by Staff Writers
Washington (UPI) Apr 6, 2011
Criminal gangs and criminally minded individuals acting on their own are becoming more ambitious and sophisticated as they target increasing numbers of computer users in homes and offices, data collected for a global survey of trends and risks indicated.
Added to that growing threat was the rise of campaigning hackers who attacked major Web sites including banks that withdrew support to WikiLeaks during the controversy over its publication of U.S. diplomatic cables and subsequent arrest of WikiLeaks founder Julian Assange, said the X-Force 2010 Trend and Risk Report, released by International Business Machines Corp.
The IBM X-Force Report reveals three main threats that demonstrate how attackers increasingly targeted people using the Internet for monetary gain or data theft.
The number of malicious Web links has skyrocketed globally in the past year.
Phishing activity, in which an attacker attempts to acquire sensitive information by masquerading as a legitimate organization, also increased dramatically.
Vulnerability disclosures for document readers and editors continued to soar, specifically with Portable Document Format documents.
The severity of cyberthreats in 2010 was indicated by IBM experts identifying "8,000 new vulnerabilities that did not exist in 2009," said the report.
"From a security standpoint, 2010 is most remembered as a year marked by some of the most high-profile, targeted attacks that the industry has ever witnessed," said the report.
IBM analyzed data from 4.7 trillion security events over the course of 2010 -- about 150,000 every second.
Phishing, involving identity theft mainly for financial gain, gave way to "spear phishing" -- e-mail spoofing fraud attempts that target a specific organization, seeking unauthorized access to confidential data.
As with the e-mail messages used in regular phishing attacks, spear phishing messages appear to come from a trusted source, such as an individual within the recipient's own company or someone in a position of authority.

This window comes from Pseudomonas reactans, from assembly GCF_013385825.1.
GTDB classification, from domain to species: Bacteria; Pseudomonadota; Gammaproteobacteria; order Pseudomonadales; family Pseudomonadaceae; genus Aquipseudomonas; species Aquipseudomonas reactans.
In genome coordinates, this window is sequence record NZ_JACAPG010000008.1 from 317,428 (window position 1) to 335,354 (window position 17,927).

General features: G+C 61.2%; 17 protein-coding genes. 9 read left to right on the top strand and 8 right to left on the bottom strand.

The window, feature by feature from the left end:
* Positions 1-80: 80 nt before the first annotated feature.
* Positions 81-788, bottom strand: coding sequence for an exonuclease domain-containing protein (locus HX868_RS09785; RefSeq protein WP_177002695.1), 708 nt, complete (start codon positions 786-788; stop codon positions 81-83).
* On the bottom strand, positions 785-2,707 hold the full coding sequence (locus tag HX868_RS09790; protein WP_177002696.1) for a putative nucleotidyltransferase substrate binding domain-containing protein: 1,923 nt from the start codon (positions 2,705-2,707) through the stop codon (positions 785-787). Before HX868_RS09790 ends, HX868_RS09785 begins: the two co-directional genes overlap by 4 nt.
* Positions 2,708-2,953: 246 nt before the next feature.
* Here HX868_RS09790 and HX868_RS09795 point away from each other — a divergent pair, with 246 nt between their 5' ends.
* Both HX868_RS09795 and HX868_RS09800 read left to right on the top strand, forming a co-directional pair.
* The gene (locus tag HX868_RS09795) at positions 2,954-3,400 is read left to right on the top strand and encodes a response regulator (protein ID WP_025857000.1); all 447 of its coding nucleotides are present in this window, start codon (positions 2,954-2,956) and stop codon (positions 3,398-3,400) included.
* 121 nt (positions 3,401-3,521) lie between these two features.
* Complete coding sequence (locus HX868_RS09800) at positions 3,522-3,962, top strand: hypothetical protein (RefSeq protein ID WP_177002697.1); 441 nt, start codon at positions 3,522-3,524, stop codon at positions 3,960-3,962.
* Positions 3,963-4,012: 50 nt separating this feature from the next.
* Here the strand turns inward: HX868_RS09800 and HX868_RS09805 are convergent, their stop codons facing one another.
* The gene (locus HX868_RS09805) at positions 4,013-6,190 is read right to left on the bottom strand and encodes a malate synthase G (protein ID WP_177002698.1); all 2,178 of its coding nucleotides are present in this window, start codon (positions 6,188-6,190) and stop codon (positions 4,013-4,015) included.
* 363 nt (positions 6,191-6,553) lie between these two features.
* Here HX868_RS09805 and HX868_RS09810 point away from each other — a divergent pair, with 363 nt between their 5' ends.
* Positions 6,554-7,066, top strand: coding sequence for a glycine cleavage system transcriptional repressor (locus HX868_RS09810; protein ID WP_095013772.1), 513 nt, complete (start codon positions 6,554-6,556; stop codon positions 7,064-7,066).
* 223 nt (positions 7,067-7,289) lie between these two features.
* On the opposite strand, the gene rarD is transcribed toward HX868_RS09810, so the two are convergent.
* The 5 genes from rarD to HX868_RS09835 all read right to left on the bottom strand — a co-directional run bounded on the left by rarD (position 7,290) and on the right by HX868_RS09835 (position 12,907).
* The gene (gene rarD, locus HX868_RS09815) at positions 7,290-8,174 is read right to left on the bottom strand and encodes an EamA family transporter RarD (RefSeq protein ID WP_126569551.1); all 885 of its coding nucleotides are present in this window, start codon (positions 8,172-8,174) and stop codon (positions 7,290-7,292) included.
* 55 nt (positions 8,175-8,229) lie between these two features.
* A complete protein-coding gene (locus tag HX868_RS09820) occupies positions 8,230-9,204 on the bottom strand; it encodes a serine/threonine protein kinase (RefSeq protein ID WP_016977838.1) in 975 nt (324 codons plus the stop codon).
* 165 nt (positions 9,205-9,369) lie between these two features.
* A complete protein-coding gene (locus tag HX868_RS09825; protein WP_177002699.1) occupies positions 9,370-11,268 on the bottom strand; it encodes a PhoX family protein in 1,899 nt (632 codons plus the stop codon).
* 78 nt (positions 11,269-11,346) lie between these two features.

"The numerous, high-profile targeted attacks in 2010 shed light on a crop of highly sophisticated cybercriminals, who may be well-funded and operating with knowledge of security vulnerabilities that no one else has," Tom Cross, threat intelligence manager for IBM's X-Force, said in a news release.
"From Stuxnet to Zeus Botnets to mobile exploits, a widening variety of attack methodologies is popping up each day," he said.
IBM said the evolving activity of the online underworld had alerted the electronic security industry to the phenomenon of cyber criminals becoming more ambitious with their attacks.
"Cybercriminals are graduating from stealing credit cards and banking credentials to targeting corporate plans and proprietary information," said Graham Titterington in a report for Ovum PLC, which provides consulting, research and analysis services for technology, telecommunications and business sectors.
No longer satisfied with online retail scams and identity theft, hackers are going after data supporting key infrastructures such as stock exchanges and industrial facilities, which tend to be more lucrative targets.
As smartphones and tablets find their way into the hands of virtually every business executive across every industry, hackers are shifting focus to mobile platforms as a way of accessing that data.
IBM said that in 2010 it documented increases in the volume of vulnerabilities disclosed in mobile devices as well as the disclosure of exploits that target them.
IBM said nearly 44 percent of all vulnerabilities remain unpatched and continue to be exploited long after their existence has been made public.
"Even if those security holes are promptly closed, the rapidly evolving state of cybercrime means hackers will simply make new holes and gain access through them," the report warned.
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